As I lay on my skinny rollaway bed waiting to be called in, I listened to the conversations going on around me. It was a way to distract myself at first. Curtains were pulled, but it was just an illusion of privacy. I could hear every word from the women on either side of me. I heard them tell the stories of their medical histories to the nurses. Words like "cancer" and "biopsy" were casually tossed around.
I listened to the middle-aged, red-haired woman on my left talk about a tube she'd had in her kidney for the past five years. How it was constantly infected, and how she'd become immune to antibiotics. I realized as the conversation went on that she knew the nurse who was attending her; they chatted like old friends. Obviously they had been through this IV-and-fluids routine many times before.
When the woman mentioned she'd brought the nursing staff treats for the holidays, it really hit home for me. This in-and-out-of-hospital existence was this woman's life, her lot. And somehow she managed to stay upbeat, and think of others during this special season of giving. Where did she get the positivity?
The older woman on my right had come in for a routine procedure like me, but had ended up with those dreaded complications no one likes to dwell on before you sign on the dotted line. I listened as the doctors talked about blood clots in her bladder and it made me shudder. And then I heard the doctor tell her she was being admitted. She wasn't going to get to home that day.
It made me wonder of how many people in the city were being told they wouldn't be home for the holidays. How many poor souls would spend Christmas in a hospital just like this one?
It made me consider how lucky I was to be sore but leaving in two hours' time. Even when my blood pressure suddenly and unexpectedly crashed to 60 while I was in recovery, it passed quickly. The nurse simply lay me down and turned me on my side. My colour came back in a few minutes. There was nothing major wrong with me.
I've never found it helpful when well-intentioned friends and family tell you think of people worse off than yourself when you're feeling blue. And I still don't think it's great advice. But there's something about just seeing the evidence with your own eyes and hearing it with your own ears that makes a difference deep down in your soul.
A wise cousin of mine recently told me that she thinks of three things to be grateful for every morning when she wakes up. She takes it seriously, this gratitude business. She values her mental health, so she has a reminder on her mirror to trigger her brain into positive thoughts. It sounds like it works.
As I waited to go home yesterday, I made mental notes of all the things in my life I'm grateful for right now, especially at this time of year.
I'm grateful that my amazing husband works at home, and was able to shift his work schedule around to hold my hand, bring me flowers and buy me a bagel yesterday after not eating all day.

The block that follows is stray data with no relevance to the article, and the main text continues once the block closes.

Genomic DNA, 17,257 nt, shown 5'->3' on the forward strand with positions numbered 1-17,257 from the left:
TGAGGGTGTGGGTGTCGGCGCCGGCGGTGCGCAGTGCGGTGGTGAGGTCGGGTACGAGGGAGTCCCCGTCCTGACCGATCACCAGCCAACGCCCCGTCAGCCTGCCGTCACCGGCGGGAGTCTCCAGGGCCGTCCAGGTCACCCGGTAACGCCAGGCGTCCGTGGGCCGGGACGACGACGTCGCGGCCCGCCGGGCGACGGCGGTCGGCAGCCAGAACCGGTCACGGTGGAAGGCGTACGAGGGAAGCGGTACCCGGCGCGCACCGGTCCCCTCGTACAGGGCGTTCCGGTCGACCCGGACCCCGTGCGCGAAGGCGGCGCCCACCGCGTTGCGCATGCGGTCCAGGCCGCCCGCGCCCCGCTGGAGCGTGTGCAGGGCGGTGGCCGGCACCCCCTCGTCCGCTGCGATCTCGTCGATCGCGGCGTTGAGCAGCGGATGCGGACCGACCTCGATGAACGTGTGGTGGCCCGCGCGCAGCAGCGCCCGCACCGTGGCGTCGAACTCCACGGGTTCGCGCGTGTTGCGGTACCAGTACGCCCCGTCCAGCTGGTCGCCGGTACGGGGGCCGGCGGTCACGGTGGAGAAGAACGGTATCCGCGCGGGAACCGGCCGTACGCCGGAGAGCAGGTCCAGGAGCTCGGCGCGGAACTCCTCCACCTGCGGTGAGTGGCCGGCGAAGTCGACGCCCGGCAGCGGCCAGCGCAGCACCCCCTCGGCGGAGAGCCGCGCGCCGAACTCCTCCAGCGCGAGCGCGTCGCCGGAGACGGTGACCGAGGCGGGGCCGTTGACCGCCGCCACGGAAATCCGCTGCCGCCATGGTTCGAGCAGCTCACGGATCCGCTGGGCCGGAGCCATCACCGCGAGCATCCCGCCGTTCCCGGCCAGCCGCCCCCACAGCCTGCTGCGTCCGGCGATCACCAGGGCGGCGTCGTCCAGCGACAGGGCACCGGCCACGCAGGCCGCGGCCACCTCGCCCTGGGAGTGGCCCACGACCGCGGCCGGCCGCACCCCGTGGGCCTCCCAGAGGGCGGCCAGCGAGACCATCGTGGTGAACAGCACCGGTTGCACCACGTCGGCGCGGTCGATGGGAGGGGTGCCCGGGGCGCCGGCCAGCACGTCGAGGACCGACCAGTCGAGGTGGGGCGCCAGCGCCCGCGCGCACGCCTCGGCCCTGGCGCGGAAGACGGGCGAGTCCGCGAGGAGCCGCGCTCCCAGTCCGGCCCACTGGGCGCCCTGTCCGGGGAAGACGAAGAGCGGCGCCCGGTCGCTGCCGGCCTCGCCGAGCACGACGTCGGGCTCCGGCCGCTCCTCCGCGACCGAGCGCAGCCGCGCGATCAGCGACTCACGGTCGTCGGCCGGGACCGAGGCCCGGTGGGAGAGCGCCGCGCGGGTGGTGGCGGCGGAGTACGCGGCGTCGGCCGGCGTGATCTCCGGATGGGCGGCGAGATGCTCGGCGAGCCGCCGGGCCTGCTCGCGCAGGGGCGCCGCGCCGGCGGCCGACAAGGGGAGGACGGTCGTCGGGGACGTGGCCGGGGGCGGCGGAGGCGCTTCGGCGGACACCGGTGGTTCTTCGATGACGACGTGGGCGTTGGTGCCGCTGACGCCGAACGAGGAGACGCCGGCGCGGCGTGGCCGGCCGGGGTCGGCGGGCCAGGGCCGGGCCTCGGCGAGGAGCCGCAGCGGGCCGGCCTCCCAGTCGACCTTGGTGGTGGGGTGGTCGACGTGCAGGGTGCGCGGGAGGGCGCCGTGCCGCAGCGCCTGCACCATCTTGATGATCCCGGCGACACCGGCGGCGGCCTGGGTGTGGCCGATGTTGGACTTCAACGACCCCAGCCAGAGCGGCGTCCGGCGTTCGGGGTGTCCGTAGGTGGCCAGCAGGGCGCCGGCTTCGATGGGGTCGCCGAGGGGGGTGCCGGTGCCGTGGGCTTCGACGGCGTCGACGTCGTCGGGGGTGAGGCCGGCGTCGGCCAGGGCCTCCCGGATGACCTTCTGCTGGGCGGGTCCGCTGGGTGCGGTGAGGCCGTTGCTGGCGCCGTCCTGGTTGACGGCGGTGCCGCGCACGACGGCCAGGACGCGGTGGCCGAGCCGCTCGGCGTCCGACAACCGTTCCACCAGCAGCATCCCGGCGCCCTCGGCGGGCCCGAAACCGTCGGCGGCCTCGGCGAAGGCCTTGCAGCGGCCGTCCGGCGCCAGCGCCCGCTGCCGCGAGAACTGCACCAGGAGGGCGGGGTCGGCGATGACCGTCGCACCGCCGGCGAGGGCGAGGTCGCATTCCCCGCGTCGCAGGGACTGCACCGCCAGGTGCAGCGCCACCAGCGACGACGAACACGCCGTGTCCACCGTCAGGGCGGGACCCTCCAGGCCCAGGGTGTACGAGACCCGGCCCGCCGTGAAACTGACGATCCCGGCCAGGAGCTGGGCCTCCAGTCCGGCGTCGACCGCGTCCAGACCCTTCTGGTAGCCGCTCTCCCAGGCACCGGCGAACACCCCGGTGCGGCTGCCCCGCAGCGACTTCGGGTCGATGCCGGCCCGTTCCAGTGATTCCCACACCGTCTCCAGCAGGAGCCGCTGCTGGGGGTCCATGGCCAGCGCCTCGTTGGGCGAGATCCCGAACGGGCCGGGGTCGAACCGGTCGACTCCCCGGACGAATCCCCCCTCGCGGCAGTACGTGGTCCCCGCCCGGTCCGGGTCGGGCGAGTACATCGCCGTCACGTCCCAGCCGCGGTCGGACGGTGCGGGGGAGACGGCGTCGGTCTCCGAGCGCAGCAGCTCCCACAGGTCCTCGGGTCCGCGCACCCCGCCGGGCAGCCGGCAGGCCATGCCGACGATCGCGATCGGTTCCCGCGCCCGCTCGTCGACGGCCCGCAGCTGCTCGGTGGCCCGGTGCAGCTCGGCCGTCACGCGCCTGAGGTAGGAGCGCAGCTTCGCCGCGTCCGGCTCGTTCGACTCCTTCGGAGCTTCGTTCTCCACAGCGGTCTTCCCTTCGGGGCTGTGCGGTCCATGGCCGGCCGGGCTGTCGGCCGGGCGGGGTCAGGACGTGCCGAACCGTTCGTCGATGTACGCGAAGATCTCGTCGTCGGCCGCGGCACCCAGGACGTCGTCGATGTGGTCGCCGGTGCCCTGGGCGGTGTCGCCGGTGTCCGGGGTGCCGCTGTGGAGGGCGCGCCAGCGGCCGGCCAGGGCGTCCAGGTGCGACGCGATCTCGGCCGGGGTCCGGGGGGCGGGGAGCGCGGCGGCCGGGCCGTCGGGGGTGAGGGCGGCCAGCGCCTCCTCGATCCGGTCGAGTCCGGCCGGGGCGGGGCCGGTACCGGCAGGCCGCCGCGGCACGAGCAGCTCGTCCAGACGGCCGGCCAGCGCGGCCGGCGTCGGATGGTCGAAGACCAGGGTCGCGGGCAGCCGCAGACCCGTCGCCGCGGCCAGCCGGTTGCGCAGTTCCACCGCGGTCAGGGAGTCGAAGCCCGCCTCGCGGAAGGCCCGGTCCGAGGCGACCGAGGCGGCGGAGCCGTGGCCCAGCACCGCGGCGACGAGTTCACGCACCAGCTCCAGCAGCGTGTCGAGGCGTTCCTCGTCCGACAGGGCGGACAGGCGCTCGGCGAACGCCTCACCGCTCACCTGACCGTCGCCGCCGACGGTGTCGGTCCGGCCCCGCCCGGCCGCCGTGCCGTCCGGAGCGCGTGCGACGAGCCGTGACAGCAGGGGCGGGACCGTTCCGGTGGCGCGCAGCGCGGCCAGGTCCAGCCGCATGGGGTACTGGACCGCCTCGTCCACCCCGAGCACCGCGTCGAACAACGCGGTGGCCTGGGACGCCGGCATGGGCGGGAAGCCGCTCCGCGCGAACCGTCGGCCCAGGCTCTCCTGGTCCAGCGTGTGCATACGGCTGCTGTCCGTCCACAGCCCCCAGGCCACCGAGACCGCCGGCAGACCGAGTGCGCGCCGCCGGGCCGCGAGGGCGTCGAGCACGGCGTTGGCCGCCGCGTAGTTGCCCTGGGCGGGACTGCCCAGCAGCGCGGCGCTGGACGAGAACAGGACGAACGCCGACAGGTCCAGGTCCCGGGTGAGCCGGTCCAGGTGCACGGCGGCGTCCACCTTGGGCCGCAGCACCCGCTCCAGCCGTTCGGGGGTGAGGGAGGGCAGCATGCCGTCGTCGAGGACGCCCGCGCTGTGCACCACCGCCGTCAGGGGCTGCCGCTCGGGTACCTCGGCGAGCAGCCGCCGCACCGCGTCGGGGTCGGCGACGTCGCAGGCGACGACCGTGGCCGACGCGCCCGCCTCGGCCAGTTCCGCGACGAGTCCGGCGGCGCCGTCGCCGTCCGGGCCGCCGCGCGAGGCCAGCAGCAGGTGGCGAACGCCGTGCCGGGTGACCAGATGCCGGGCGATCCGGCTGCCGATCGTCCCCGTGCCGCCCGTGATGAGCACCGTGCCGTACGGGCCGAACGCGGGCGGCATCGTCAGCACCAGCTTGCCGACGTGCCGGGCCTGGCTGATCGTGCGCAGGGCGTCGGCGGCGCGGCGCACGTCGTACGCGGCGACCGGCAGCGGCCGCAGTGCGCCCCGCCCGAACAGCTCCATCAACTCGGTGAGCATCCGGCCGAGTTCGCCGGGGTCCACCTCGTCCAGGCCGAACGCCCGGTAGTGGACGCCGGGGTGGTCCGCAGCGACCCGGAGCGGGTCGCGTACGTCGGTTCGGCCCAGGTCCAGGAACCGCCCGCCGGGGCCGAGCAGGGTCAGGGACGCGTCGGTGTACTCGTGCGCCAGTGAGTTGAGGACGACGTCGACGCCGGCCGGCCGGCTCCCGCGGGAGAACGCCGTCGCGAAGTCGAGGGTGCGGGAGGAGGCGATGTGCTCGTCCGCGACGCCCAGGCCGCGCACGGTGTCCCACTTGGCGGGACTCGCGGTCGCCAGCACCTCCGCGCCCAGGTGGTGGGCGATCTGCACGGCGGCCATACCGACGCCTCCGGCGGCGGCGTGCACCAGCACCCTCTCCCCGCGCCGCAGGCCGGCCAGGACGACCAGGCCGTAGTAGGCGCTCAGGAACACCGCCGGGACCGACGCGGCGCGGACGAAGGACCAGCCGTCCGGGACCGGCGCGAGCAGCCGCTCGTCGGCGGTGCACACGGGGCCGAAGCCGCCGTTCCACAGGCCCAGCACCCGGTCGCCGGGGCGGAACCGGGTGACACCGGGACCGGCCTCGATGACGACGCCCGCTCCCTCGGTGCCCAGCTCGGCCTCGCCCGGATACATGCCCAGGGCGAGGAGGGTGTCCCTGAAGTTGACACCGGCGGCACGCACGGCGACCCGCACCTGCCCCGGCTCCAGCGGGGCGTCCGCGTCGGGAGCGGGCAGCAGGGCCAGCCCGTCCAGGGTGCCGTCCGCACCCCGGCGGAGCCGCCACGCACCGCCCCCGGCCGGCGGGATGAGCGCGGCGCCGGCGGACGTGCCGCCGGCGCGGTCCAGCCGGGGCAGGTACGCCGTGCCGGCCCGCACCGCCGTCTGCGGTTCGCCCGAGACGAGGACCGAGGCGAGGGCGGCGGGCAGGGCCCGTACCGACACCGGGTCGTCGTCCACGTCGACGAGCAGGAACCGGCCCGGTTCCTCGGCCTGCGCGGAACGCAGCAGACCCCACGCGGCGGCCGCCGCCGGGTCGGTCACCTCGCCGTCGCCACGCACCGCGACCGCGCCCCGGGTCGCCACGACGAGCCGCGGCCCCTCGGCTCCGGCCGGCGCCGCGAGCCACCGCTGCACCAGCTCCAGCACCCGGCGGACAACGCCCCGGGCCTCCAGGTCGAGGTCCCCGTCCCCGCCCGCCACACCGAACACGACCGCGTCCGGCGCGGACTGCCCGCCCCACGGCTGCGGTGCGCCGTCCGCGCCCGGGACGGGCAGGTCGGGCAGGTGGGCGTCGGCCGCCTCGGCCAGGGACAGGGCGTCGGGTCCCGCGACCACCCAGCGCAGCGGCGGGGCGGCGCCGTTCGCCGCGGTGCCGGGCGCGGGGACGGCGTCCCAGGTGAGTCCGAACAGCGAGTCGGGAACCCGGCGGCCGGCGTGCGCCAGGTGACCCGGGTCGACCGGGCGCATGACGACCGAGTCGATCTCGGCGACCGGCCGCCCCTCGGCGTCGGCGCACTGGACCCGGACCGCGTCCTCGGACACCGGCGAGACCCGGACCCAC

I'm grateful that both of our families are so supportive and involved in our lives. That my selfless mother-in-law could come over to our house and look after our little girl all day while we were gone.
I'm grateful for the considerate phone call from my sister and the prayers offered up by mother. The chance to talk to my anchor father at the end of a long and emotionally-charged day.
This morning I woke up, back in my own oversized bed, and the world was covered in another blanket of white. A fresh start for new habits to take hold.
Today I'm grateful for the more small things in my life. The fact that I don't have to shovel or travel outside of my own personal snow globe. The gorgeously greasy bacon I ate for breakfast. The hot water as it soothed my tender back in the shower.
I've come to realize that a lot of my life is spent in a perpetual state of worry. I ruminate about what will happen next, or what may never actually end up happening. Where the next job is coming from, where we will be living a year from now, if we will end up adding to our family, or if we'll be just three.
These worries have eaten up such holes in my heart recently, and it's time to stop giving them such power. Yesterday I got a kidney cyst drained and I got to go home. I am healthy and lucky and the rest will take care of itself.
I don't kid myself, though. I know I will still worry and ruminate over the big things and small things; it's just in my nature. But I can also try my younger cousin's trick, and get into the habit of being grateful for what I've got.
And you know what? I have so, so much. A virtual landslide of love, just waiting to fill up those holes in my heart.
This morning I looked out the window at my fella and my little snow angel frolicking in that white blanket, and I took a deep, deep breath.
Thank you, God. Thank you, Universe.
The rest will take care of itself.